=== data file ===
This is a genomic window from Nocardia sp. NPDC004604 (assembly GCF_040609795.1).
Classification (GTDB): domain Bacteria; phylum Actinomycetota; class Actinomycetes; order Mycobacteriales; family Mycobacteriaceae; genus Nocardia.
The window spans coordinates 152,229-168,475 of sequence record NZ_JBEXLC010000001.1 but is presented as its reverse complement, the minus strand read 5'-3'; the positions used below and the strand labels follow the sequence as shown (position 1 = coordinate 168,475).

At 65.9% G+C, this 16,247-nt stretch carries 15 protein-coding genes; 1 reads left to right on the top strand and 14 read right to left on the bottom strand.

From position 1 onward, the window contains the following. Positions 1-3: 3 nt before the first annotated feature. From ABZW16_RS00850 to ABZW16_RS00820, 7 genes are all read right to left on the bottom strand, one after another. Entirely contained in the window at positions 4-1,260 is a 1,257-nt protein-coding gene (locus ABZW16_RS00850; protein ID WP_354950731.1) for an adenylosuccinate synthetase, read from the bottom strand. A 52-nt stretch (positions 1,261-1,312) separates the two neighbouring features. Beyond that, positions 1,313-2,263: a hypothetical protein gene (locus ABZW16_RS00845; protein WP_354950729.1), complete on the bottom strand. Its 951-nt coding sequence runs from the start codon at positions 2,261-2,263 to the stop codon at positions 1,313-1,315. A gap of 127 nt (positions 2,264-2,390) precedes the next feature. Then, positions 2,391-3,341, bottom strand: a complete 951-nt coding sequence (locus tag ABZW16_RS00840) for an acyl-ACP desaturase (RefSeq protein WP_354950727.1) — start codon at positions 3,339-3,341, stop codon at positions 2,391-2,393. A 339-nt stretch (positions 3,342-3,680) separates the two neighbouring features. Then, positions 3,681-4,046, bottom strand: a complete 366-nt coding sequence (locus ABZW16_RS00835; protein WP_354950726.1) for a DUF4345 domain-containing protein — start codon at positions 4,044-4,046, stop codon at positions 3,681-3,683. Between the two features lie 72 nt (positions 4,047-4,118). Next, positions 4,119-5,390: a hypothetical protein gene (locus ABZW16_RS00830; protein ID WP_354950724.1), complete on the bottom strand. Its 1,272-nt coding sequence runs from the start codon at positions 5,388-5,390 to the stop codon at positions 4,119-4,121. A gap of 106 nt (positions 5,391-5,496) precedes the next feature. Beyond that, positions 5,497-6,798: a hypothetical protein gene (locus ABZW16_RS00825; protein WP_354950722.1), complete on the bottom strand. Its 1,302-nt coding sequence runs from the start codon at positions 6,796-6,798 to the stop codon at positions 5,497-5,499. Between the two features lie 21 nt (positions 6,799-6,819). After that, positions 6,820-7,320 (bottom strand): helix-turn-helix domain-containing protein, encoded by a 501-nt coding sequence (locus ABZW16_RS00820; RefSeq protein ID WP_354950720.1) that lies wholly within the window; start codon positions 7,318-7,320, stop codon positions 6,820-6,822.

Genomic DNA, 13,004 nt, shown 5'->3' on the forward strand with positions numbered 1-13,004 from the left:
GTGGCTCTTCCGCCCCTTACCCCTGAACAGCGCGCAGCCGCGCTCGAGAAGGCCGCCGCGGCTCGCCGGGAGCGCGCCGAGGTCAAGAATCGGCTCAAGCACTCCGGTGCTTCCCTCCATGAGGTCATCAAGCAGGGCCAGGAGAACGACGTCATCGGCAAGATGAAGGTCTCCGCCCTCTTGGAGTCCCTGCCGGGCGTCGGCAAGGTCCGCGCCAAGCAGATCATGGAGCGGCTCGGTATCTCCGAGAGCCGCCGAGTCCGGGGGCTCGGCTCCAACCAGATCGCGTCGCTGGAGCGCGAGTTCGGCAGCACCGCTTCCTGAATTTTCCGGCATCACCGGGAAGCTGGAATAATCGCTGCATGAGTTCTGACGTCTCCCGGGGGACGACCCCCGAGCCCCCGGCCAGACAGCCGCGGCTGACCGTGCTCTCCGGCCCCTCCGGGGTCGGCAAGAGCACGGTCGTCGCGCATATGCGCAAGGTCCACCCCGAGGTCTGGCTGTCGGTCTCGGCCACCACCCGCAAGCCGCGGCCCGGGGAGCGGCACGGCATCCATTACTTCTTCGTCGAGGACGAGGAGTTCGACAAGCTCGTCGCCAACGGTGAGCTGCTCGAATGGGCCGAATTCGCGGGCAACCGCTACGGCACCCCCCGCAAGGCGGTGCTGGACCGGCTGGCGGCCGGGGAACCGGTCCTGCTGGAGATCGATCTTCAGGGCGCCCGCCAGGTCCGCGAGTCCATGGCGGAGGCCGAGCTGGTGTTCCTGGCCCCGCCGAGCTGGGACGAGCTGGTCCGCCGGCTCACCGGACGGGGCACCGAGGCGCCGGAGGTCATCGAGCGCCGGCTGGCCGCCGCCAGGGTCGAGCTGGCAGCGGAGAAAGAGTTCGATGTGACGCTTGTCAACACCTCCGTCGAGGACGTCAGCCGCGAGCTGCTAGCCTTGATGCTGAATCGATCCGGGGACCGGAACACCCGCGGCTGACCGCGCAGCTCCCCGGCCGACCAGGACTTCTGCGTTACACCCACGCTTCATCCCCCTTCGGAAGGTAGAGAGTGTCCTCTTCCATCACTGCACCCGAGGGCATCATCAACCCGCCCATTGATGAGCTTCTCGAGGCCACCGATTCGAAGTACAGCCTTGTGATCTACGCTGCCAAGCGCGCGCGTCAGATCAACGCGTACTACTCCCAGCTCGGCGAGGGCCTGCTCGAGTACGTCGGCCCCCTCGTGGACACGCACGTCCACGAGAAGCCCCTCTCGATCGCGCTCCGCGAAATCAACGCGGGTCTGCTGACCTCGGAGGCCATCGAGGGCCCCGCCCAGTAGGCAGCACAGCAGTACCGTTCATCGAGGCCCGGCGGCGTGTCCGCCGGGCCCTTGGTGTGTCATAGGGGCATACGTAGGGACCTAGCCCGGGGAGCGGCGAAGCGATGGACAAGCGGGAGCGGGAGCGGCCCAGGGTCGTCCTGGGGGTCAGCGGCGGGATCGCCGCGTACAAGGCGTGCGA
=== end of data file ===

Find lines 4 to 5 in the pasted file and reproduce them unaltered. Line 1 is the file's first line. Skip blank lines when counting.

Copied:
At 65.9% G+C, this 16,247-nt stretch carries 15 protein-coding genes; 1 reads left to right on the top strand and 14 read right to left on the bottom strand.

From position 1 onward, the window contains the following. Positions 1-3: 3 nt before the first annotated feature. From ABZW16_RS00850 to ABZW16_RS00820, 7 genes are all read right to left on the bottom strand, one after another. Entirely contained in the window at positions 4-1,260 is a 1,257-nt protein-coding gene (locus ABZW16_RS00850; protein ID WP_354950731.1) for an adenylosuccinate synthetase, read from the bottom strand. A 52-nt stretch (positions 1,261-1,312) separates the two neighbouring features. Beyond that, positions 1,313-2,263: a hypothetical protein gene (locus ABZW16_RS00845; protein WP_354950729.1), complete on the bottom strand. Its 951-nt coding sequence runs from the start codon at positions 2,261-2,263 to the stop codon at positions 1,313-1,315. A gap of 127 nt (positions 2,264-2,390) precedes the next feature. Then, positions 2,391-3,341, bottom strand: a complete 951-nt coding sequence (locus tag ABZW16_RS00840) for an acyl-ACP desaturase (RefSeq protein WP_354950727.1) — start codon at positions 3,339-3,341, stop codon at positions 2,391-2,393. A 339-nt stretch (positions 3,342-3,680) separates the two neighbouring features. Then, positions 3,681-4,046, bottom strand: a complete 366-nt coding sequence (locus ABZW16_RS00835; protein WP_354950726.1) for a DUF4345 domain-containing protein — start codon at positions 4,044-4,046, stop codon at positions 3,681-3,683. Between the two features lie 72 nt (positions 4,047-4,118). Next, positions 4,119-5,390: a hypothetical protein gene (locus ABZW16_RS00830; protein ID WP_354950724.1), complete on the bottom strand. Its 1,272-nt coding sequence runs from the start codon at positions 5,388-5,390 to the stop codon at positions 4,119-4,121. A gap of 106 nt (positions 5,391-5,496) precedes the next feature. Beyond that, positions 5,497-6,798: a hypothetical protein gene (locus ABZW16_RS00825; protein WP_354950722.1), complete on the bottom strand. Its 1,302-nt coding sequence runs from the start codon at positions 6,796-6,798 to the stop codon at positions 5,497-5,499. Between the two features lie 21 nt (positions 6,799-6,819). After that, positions 6,820-7,320 (bottom strand): helix-turn-helix domain-containing protein, encoded by a 501-nt coding sequence (locus ABZW16_RS00820; RefSeq protein ID WP_354950720.1) that lies wholly within the window; start codon positions 7,318-7,320, stop codon positions 6,820-6,822.